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Embraceable You Designs, Inc v. First Fidelity Group

December 3, 2012


The opinion of the court was delivered by: Otis D. Wright, II United States District Judge



Plaintiff Embraceable You Designs, Inc. moves for summary judgment against Defendants First Fidelity Group, Ltd. ("First Fidelity"); First Fidelity Asset Group, LLC ("Asset Group"); Lynn Dale Bogart; Simon Shaw; Michelle Dalton; and M Dalton Fashions, Inc. ("Fashions"). (ECF No. 96.) Defendants failed to oppose this motion, which the Court may deem as consent to ruling in favor of Embraceable You. Local R. 7-12. Nevertheless, the Court has considered the merits of Embraceable

You's motion and, for the reasons discussed below, GRANTS in PART and DENIES in PART Embraceable You's motion for summary judgment.*fn1


Plaintiff Embraceable You is a California corporation owned by Jenny Von Holtermann that manufactured and sold women's and children's clothing. (FAC ¶ 5; Mot. 2.) Defendant First Fidelity is a private equity fund previously registered in the British Virgin Islands. (SUF 2.) It has its principal place of business in London, England, and it also has California offices in Beverly Hills and Newport Beach. (FAC ¶ 6.) Defendant Simon Shaw is First Fidelity's managing director. (SUF 3.) Defendant Asset Group is a Nevada limited liability company affiliated with First Fidelity whose manager is Defendant Lynn Dale Bogart. (Id.) Bogart, also known as Joseph Lekar,*fn2 is a felon convicted of aiding and abetting wire fraud and money laundering. (SUF 1.) Defendant Michelle Dalton is the President of fellow Defendant Fashions, a California corporation. (FAC ¶ 9.)

In November 2007, Von Holtermann put Embraceable You up for sale to finance her son's college education. (Mot. 2.) In January 2008, Dalton agreed to purchase Embraceable You's business assets, specifically the "TULULA, UNDER TEE brand trademark" and the company's goodwill, customer lists, office furniture, office equipment, office supplies, and warehouses. (Von Holtermann Decl. Ex. E, at 37.) Dalton offered to pay for these tangible and intangible assets with two First Fidelity bonds. (Id. ¶ 3.) The first bond was set to mature on January 15, 2010; the second was set to mature on January 30, 2010. (Id.)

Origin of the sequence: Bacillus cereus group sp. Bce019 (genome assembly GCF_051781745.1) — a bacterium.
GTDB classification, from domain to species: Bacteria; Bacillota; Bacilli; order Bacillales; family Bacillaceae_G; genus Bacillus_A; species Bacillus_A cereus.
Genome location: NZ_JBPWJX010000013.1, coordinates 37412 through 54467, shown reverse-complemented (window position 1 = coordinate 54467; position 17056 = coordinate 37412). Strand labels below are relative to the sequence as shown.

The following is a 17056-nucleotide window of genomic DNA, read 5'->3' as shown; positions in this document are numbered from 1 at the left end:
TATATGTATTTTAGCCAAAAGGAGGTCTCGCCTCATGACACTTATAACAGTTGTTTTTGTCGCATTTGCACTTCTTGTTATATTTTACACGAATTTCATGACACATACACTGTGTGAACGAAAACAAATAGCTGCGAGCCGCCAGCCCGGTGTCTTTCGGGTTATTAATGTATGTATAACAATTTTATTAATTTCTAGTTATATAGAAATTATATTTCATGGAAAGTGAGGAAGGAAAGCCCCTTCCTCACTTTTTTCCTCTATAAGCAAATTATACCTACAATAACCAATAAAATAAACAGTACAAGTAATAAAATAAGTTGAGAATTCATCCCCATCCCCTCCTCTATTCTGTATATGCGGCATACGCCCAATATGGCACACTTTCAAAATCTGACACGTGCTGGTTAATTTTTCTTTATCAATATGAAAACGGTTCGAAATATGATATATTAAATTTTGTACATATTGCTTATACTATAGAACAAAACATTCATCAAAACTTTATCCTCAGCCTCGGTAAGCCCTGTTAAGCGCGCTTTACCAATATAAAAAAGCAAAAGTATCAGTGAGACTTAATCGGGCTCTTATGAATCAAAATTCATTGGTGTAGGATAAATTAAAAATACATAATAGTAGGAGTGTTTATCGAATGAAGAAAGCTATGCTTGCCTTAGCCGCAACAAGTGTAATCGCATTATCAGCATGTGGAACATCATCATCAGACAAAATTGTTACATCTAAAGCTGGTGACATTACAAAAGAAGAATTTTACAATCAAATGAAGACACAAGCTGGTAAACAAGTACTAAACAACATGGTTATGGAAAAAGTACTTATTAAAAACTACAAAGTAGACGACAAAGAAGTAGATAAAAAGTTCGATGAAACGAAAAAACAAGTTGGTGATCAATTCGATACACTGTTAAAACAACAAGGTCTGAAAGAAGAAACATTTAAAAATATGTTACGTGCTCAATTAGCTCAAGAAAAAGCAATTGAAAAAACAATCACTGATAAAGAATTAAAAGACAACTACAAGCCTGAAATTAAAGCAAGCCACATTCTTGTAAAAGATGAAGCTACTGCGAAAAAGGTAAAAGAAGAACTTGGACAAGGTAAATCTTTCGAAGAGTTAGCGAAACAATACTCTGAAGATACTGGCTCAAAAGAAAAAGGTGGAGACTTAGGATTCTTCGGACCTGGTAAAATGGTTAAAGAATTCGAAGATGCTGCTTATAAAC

Because Von Holtermann had never owned securities before, she asked Dalton to send her a copy of the bonds. (Id. ¶¶ 4--5.) Dalton sent Von Holtermann a copy of the front page of the bonds and a letter from Shaw that stated the bonds were transferable. (SUF 11.) Dalton, who represented First Fidelity along with Bogart,*fn3 also told Von Holtermann that the bonds could be redeemed prior to maturity. (SUF 12; Mot. 2.) But Dalton and Bogart did not inform Von Holtermann that First Fidelity was no longer a valid private equity fund. (SUF 12.) As of November 1, 2007, First Fidelity had been stricken off the British Virgin Islands' register of corporations for nonpayment of funds, and as of July 30, 2008, it was in a state of receivership. (SUF 2.) Likewise, no one revealed to Von Holtermann that on December 5, 2007, the California Corporations Commissioner had ordered Asset Group to desist and refrain from offering or selling securities in the state. (SUF 3; Mot. 6.)

Bogart shipped the bonds to Von Holtermann, but when she received them on February 18, 2008, she saw the language on the back of the bonds for the first time indicating that the bonds were not registered under any securities act and could not be redeemed prior to their maturity date. (FAC ¶¶ 26--29; Von Holtermann Decl. ¶ 8.) When Von Holtermann questioned Dalton and Bogart about these restrictions, Dalton reassured Von Holtermann that she could redeem the bonds at any time. (SUF 16.) Von Holtermann relied on this statement and proceeded to close the deal on the sale of Embraceable You's business assets to Dalton, especially since Dalton also agreed to purchase Embraceable You's inventory "as needed in [the] future" and assume its showroom lease. (Von Holtermann Decl. ¶¶ 10--11 & Ex. E, at 39.)